The Boston Bruins throttled the Florida Panthers on Sunday afternoon at TD Garden in downtown Boston. Yawn.
Not that it was boring, quite the contrary in fact. But the Bruins are supposedto do that, beat teams like the Panthers – and like tonight’s opponent, the Broad Street Bullies. But for the second half of this abbreviated season, that hasn’t always been the way things have worked out.
Every team has “Those” games – the ones where it just isn’t there, can’t get in sync, the flow of the game never coming, and Boston has had a few, but the majority of their moments have been due to a protracted case of sleepwalking resulting in sloppy passing and loss of focus…
…and tonight was one of those nights. The Bruins skated into Philadelphia’s Wells Fargo Center with a razor thin lead in the Northeast Division over the hated Montreal Canadiens, but after the Flyers opened up a 5-2 can of buttwhoopin’ on them, Boston limped out the way they came in, with yet another loss and a rash of fresh teeth marks.
Look, the Boston Bruins are one of the most talented teams in the National Hockey League. There is no subjectivity, no ambiguity. They know it, their fans know it and their opponents know it – and the only thing that could possibly bring the big, bad Bruins down is if they did it to themselves.
And they do it to themselves a lot – enough in fact that it’s mind-boggling that their 3-0 win over the Panthers on Sunday gave them sole possession of first place in the Northeast Division and, subsequently, the second seed in the Eastern Conference over the team that started this whole sleepwalking through games thing for the Bruins in the first place…
…Boston Bruins fans can look back at their team’s 4-3 loss to the Canadiens way back at the beginning of March and know that the words that spouted out of Claude Julien’s mouth about the Canadiens cheating were the impetus to to their pedestrian second half.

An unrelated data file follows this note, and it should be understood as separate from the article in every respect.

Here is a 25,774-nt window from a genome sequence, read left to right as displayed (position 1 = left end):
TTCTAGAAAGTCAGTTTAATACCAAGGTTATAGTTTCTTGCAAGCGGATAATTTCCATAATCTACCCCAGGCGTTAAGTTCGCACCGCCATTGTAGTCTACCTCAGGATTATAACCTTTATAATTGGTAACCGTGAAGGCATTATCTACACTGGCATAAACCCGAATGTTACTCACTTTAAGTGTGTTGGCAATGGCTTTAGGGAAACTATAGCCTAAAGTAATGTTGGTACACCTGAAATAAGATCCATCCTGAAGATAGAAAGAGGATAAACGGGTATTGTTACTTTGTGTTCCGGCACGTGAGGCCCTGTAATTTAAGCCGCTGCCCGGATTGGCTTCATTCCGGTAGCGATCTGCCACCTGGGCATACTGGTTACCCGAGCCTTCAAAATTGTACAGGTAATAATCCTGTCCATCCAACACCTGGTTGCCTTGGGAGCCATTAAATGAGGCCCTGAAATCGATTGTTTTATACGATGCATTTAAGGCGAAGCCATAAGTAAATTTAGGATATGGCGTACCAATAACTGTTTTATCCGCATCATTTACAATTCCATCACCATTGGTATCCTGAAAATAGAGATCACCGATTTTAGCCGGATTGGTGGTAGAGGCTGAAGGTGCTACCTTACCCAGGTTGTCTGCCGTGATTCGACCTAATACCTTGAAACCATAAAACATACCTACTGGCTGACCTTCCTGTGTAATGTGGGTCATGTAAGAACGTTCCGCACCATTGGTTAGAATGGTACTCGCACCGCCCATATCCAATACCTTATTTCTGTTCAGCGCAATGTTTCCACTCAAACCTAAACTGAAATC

On the night of March 3rd, the Bruins were locked in a superb battle the Canadiens, stomping on them like a rival should, when the wheels fell off five and a half minutes into the final frame and Montreal rallied from down 3-2 to take the contest, helped in large part by 17 minutes worth of Sin Bin for Boston defenseman Zdeno Chara…
…who had some choice words – and fists – for the Habs on the ice, but left it there. Julien had no outlet. It’s not as if he could go pull a Happy Gilmore and beat the snot out of their coaching staff to soothe the savage loss, so he accused the Canadiens of “Embellishment” – a playground tactic of tattling on the bully that just took your milk money.
A move that was met by laughter and jeers from the fans all the way up to the commissioner’s office, and one that caused the Bruins to lose focus on the prize and put it squarely on their next meeting with Montreal…which they lost in a similar fashion, and so on and so on.
So with both Boston and Montreal in tailspins, both lost on Tuesday evening – The Habs getting taken to the mat by the Devils and the Bruins spanked by the Flyers for their sixth loss in the last seven games, and the Bruins inconceivable and tenuous grip on the division lead remains, but by the thinnest of margins.
Scott Hartnell scored on Anton Khudobin just 1:40 into the game, but Boston came back 3 minutes later to tie the game on Wade Redden’s third goal of the season – and it remained that way until 11:24 of the 2nd frame, when Matt Read netted the tie breaker, then Oliver Lauridsen scored the game winner just seven seconds later.
Needless to say, Khudobin didn’t have his best game in net, stopping just 14 of 17 shots he faced before being lifted for Rask after allowing the two goals in seven seconds. Flyers’ netminder Steve Mason was solid in the crease, stopping 39 of 41 Bruins opportunities.
The race for the Northeast Division title and the second overall seed is going to come down to the last week of the season, and one thing is for sure: either the Canadiens or Bruins is going to win it, whether they want to or not.